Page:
Ideas for the North of England in 2030

Originally posted 21st October 2014


How should cities like Sheffield develop in the future?

If you’re aware of the UK Government’s Northern Futures consultation, you will have seen that they’ve been seeking ideas on future growth for the north of England and a vision for 2030.  The range of opportunities and challenges this opens up is vast and makes it difficult to know where to start.   A limited scan of evidence however finds that certain areas may have a meaningful impact on creating an economic core to compete with the biggest cities in the world.  This includes:

  • Connecting the north through world class transport services and infrastructure
  • Promoting inward investment and international trade in the north
  • Advancing existing sector specialisms to develop renowned centres of industry and learning
  • Encouraging and embracing sustainability as part of a northern identity

What will happen as an eventual outcome from the Northern Futures consultation (with a general election seven months away) is a separate question.  At this point in time, this set of suggestions simply scratches the surface and highlights areas that government and other stakeholders may wish to consider when developing plans in the north of England.  It also advocates the importance of having a solid evidence base to inform future decision-making. Further commentary on each idea is provided below.

Ideas for the North – pdf

1. Connecting the North

Improved transportation and travel services across the north of England could offer several important benefits, not least the economic impacts from reduced congestion and shorter journey times.

Focusing on the Local Enterprise Partnership (LEP) regions between Lancashire and the Humber, Figure 1 highlights how many people commute to work by car, van or train within each of the LEP regions and how many commute in and out of the surrounding LEP regions.  It shows that the number of people commuting between cities in the north is a small fraction of the number travelling within the city regions.

From one perspective, this could suggest that any future investment should perhaps be directed at improving services within the city regions that people actually use already.  Alternatively, it could be interpreted that people aren’t commuting between northern cities precisely because of the current state of transport.  This is an area that would certainly benefit from further research.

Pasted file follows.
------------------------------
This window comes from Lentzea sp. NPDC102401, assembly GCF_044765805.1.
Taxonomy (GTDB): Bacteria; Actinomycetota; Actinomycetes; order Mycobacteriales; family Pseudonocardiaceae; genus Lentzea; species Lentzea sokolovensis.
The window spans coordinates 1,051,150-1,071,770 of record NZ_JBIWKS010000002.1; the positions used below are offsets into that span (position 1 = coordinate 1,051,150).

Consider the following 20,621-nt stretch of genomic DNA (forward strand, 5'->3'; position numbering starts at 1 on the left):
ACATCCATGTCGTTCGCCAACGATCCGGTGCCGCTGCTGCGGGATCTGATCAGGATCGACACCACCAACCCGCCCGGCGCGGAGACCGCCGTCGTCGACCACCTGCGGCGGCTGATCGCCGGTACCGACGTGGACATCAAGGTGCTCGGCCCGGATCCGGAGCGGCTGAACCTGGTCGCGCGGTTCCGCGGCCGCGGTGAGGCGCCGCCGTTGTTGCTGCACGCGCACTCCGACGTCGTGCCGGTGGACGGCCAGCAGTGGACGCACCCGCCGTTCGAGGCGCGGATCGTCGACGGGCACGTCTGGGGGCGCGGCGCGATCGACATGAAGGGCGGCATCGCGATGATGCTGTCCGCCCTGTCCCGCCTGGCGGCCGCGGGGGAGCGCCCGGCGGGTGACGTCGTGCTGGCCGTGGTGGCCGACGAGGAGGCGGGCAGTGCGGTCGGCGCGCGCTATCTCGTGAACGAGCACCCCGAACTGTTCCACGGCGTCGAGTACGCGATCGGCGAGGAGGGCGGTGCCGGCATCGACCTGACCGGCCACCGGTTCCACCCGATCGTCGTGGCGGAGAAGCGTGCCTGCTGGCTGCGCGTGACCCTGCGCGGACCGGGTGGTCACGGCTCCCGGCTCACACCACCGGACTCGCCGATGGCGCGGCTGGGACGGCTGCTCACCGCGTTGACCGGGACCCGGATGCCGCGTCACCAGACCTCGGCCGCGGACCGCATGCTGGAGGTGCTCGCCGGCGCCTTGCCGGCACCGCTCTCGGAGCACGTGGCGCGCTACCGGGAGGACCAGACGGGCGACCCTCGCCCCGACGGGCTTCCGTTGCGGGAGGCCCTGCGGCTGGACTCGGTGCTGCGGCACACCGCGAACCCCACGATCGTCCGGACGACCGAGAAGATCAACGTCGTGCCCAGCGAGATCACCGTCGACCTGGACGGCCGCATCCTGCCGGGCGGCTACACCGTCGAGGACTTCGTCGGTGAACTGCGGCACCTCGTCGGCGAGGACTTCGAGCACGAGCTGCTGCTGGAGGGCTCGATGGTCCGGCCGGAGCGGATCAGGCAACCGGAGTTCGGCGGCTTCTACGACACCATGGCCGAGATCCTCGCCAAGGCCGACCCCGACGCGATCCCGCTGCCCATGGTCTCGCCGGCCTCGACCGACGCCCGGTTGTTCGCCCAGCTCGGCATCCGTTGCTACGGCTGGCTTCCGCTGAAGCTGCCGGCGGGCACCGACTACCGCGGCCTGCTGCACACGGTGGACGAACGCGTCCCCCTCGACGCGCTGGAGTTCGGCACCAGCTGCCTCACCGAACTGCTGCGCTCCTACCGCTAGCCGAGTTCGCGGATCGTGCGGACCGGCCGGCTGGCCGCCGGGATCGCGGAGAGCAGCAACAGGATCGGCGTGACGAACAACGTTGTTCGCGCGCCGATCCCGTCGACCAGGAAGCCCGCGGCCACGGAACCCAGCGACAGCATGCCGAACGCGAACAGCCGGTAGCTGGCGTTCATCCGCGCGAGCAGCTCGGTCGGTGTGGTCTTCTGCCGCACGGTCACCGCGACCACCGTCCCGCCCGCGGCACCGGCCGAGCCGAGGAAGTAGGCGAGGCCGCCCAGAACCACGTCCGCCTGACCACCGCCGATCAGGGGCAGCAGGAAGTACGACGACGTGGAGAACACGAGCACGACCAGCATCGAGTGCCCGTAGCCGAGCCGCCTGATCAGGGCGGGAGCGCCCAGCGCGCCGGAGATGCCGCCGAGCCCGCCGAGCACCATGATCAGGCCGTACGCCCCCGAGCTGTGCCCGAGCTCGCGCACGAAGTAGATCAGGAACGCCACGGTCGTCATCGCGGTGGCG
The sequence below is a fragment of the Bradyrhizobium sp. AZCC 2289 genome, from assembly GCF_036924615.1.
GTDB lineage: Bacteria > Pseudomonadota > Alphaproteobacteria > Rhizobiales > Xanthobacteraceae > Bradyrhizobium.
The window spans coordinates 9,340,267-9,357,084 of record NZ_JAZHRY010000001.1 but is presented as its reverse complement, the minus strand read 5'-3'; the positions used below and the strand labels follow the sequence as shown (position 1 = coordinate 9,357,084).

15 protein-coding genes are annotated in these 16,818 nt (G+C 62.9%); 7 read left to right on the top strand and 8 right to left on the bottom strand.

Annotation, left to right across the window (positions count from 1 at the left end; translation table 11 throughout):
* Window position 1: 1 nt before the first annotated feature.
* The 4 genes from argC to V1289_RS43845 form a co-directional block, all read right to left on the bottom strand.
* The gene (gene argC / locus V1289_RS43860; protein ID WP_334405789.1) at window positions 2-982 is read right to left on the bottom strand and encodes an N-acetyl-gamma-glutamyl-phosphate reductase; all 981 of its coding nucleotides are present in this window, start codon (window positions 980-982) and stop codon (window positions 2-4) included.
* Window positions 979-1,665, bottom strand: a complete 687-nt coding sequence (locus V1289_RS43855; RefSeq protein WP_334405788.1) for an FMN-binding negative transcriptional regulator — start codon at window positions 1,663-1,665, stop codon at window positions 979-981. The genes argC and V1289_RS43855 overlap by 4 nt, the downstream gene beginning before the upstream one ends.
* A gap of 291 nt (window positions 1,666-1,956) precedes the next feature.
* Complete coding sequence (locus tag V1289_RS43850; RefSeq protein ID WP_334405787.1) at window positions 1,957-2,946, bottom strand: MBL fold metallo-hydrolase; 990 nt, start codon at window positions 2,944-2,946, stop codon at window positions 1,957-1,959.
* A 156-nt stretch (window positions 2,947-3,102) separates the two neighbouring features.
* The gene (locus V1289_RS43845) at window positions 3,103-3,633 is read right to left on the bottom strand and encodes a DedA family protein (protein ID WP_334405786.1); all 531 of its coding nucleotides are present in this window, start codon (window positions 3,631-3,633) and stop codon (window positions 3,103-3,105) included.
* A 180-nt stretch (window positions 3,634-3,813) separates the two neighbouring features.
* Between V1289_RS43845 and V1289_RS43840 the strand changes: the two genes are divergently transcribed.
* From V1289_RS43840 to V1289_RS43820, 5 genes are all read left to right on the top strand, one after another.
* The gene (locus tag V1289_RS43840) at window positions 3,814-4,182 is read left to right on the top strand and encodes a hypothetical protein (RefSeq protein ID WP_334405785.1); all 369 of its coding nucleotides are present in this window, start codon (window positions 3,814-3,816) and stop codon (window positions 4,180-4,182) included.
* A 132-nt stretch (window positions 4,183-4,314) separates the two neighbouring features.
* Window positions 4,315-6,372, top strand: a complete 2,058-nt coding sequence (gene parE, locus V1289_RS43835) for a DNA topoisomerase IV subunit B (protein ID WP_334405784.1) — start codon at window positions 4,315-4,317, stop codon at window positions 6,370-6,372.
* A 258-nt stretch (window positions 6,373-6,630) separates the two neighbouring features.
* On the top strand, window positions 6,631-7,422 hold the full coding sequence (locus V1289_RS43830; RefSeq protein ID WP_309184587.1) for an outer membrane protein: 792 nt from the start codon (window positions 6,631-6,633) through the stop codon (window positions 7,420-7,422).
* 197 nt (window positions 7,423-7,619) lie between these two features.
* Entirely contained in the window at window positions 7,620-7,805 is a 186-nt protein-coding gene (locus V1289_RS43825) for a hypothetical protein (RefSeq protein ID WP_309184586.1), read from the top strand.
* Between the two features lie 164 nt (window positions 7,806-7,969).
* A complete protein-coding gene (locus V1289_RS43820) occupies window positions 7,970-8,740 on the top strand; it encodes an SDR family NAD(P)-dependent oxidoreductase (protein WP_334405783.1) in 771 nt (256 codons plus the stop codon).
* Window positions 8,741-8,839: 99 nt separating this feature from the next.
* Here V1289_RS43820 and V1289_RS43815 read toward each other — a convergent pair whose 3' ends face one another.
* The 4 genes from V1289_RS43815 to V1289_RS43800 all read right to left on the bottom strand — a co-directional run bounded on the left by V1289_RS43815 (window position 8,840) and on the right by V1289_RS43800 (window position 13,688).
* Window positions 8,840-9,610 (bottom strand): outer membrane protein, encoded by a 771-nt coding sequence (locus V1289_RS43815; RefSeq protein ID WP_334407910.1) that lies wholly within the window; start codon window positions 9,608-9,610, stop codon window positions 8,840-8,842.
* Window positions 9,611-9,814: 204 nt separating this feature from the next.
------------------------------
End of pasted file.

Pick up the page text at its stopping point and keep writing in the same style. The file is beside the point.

North Commuting

Figure 1: Number of People on a Daily Commute Within and Between Northern LEP Regions by Car, Van or Train. Source: Office for National Statistics (ONS), Census 2011, Origin-Destination by Mode of Transport

2. Promoting the North

There is potential to re-examine how the north of England is promoted around the world for inward investment, tourism and trade.  At the moment, LEPs in the north are playing an active role in inward investment but also rely on UK Trade & Investment (UKTI) for the delivery of investment projects. This is in contrast to the devolved authorities of Scotland, Wales, Northern Ireland and London that have separate teams with responsibility for project delivery.

Publicly available data on inward investment is limited, especially at regional and local scales, and Figure 2 provides a breakdown of the 1,773 inward investment projects undertaken by UKTI in 2013.  It also includes a column chart which finds that the number of projects in England (excluding London) is generally lower than other parts of the UK according to size of population, number of businesses and value of the economy.

The relatively strong performance of Scotland, Wales and Northern Ireland suggests that the north of England could do more to get to these levels.  For example, it might be advantageous for the north to have an individual team responsible for project delivery, similar to the devolved nations.